Living a Verb Life

By:  Staci Stallings

A year or so ago, my illustrious partner in crime (i.e. Dennis) read one of my not-as-of-yet-published books.  He made a huge deal commenting about one theme toward the end of the book.  Recently the truth of that theme came to my attention from another book (not mine) in a very stark way.

In my book the point is about love.  The character says that love is a verb not a noun.  In other words, you are to love.  Not just know that love exists.  Love is what you DO for another more even than what you feel for them.

Last week I was reading “The Shack.”  I know it’s controversial, and I know why, so that didn’t bother me greatly as I can take the God parts (good parts) and not focus on those parts that are merely the way the author chose to present the story.  Anyway, there was one part that caught my attention.  In the story there is a discussion about how God made the world “active” with verbs, but humans have taken the active verbs and made them dead by making them nouns.

They work in the book with several words, but the one I remember most is responsibility.  Now growing up, I was BIG on responsibility, playing by the rules, doing what was right.  I was so responsible that in the eighth grade, the principal called me out of class to go watch the fourth graders “for awhile” until they found a substitute (several of the elementary teachers had left for a funeral).  Well, “for awhile” started at ten in the morning and ended when the final bell for the day rang.  I never knew if they forgot about me or just figured as long as the school hadn’t burned down they need not worry about it.  Either way, that’s how seriously I took responsibility.

Since the Holy Spirit got ahold of me, however, the idea of responsibility has been a bit raspy in my life.  I no longer planned each moment out so I didn’t let someone down.  I no longer prepared until I was blue in the face.  Instead, I breathed and let the Holy Spirit work, sometimes feeling like I was taking a major chance by doing so and that I was somehow shirking my responsibility by doing so.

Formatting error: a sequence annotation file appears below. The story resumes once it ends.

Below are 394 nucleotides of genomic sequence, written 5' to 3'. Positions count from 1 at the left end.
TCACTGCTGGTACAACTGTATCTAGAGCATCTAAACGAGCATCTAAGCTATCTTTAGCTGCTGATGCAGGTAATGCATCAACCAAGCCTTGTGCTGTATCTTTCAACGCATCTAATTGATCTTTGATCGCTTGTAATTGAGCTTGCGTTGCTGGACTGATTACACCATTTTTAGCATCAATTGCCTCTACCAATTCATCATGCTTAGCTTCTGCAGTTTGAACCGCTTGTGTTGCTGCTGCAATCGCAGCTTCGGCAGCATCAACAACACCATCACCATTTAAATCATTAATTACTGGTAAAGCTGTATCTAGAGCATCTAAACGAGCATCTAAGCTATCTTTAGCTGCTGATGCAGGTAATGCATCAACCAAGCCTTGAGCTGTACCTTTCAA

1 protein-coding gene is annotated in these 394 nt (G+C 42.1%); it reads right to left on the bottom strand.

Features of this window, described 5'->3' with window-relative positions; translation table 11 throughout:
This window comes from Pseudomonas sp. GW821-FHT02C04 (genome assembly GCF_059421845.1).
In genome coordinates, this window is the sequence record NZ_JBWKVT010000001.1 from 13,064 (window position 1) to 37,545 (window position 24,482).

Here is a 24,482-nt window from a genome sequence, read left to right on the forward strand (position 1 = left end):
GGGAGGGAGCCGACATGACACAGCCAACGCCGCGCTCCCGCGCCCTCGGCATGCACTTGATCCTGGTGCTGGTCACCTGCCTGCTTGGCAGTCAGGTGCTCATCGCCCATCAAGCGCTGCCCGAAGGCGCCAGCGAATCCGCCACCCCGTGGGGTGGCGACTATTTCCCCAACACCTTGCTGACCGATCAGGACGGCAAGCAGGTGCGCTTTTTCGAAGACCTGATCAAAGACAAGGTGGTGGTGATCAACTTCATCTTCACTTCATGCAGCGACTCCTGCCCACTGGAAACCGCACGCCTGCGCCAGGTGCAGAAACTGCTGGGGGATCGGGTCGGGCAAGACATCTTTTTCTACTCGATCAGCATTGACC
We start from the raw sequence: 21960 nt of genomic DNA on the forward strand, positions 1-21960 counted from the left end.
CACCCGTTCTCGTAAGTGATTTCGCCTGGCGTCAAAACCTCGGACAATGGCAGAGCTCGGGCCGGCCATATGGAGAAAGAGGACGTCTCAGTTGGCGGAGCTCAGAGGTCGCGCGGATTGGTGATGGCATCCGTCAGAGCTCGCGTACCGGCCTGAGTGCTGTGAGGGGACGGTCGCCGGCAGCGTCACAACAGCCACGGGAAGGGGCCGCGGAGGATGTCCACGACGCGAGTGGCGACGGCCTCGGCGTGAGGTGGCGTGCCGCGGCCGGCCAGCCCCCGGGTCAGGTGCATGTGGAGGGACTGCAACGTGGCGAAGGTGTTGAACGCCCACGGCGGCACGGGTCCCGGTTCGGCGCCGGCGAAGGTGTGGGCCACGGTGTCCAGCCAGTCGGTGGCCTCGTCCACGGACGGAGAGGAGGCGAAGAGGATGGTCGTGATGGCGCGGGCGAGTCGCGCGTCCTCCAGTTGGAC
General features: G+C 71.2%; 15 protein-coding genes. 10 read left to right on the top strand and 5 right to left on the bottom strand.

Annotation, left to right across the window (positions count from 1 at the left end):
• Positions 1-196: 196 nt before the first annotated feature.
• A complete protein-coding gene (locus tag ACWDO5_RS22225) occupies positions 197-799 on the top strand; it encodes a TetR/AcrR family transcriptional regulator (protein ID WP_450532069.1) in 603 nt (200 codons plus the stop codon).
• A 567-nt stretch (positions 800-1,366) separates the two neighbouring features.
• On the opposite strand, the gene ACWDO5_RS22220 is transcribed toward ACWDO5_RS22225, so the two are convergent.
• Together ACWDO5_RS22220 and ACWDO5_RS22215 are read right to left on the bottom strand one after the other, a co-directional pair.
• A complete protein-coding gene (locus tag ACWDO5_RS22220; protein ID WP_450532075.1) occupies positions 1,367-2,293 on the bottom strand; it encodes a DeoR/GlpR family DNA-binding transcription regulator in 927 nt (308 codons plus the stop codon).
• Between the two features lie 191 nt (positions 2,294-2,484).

But in the book the Holy Spirit has a conversation with the protagonist in which it is explained that the word “responisibility” comes from the phrase “the ability to respond.”  I understood that because that’s more what I felt I had learned to do, be able to respond to whatever happens.  Being able to respond you are looser, less rigid, less into expectations and things going the way you thought they would.

When I lived in responsibility, I would plan things down to the minute, but when life took over and my schedule was blown, I lost the ability to respond.  I was instead freaking out that I hadn’t planned on this, and why had that happened, and “Oh, no!  What are we going to do now?!”  Dennis teases me about being high maintenance.  Trust me, he has never seen the real high maintenance side of me!

The truth is I still take my responsibilities seriously, but I no longer allow them to overrule my ability to respond.  I plan… some.  I enjoy more.  In a real way I have learned that love is a verb, not a noun.  Real love does what is necessary in a situation, it adapts, it moves, it is active and alive.

Having learned that, I now want to live a verb life–a life of movement and growth and change and being able to respond.  It’s much more fun, and although sometimes it feels like walking on water, I know Jesus and His two best friends are right there with me.  How cool is that?

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5 Responses to Living a Verb Life

  1. Kathleen L. Maher says:

    Staci, this is a phenomenal discussion. I wish more of us church folk “got it” when it comes to planning and programming versus yeilding to the Holy Spirit, ie, responding.
    I enjoyed The Shack, too, BTW. Good truths in it)
    I think about the parable of the Good Samaritan often when it comes to this subject. the religious leaders were so locked into their commitments that they missed a God opportunity right in front of their nose. Jesus praises the one who stopped and responded. Not the one who was so gun-ho to get to Bible study or worship practice that he couldn’t be flexible to fulfill the greatest commandment.
    I appreciate your candid discussion.
    God bless!

    Kathy

  2. Wow, Kathy! What a perfect parable in this regard! I never thought about it like that, but that’s exactly it!

    See, before when I was focused on my responsibilities, I would have been that guy that tip-toed by the poor Samaritan. Oh, I would have felt bad for him and all of that, but what I was going to do for God was SOOO much more important than stopping to help. After all, that would blow my schedule, and we couldn’t have that. I made responsibility more important than other people (UGH! BIG MISTAKE!).

    Now, I’m on God’s schedule. If I run into a Samaritan in need of help (or comfort or just a little conversation), I’m not so married to my schedule and what I’m doing “for God” that I can’t respond. Now I’m able to respond because I understand God put this person in my path for a REASON… HIS REASON, and by doing what He directs me to do at this moment with this Samaritan IS WHAT HE WANTS ME TO DO… not whatever was on my agenda!

    What a concept!

  3. Kathleen L. Maher says:

    Love it. Now, how do we release the rest of the prisoners? LOL

  4. One Samaritan at a time!

  5. Kathleen L. Maher says:

    8^D

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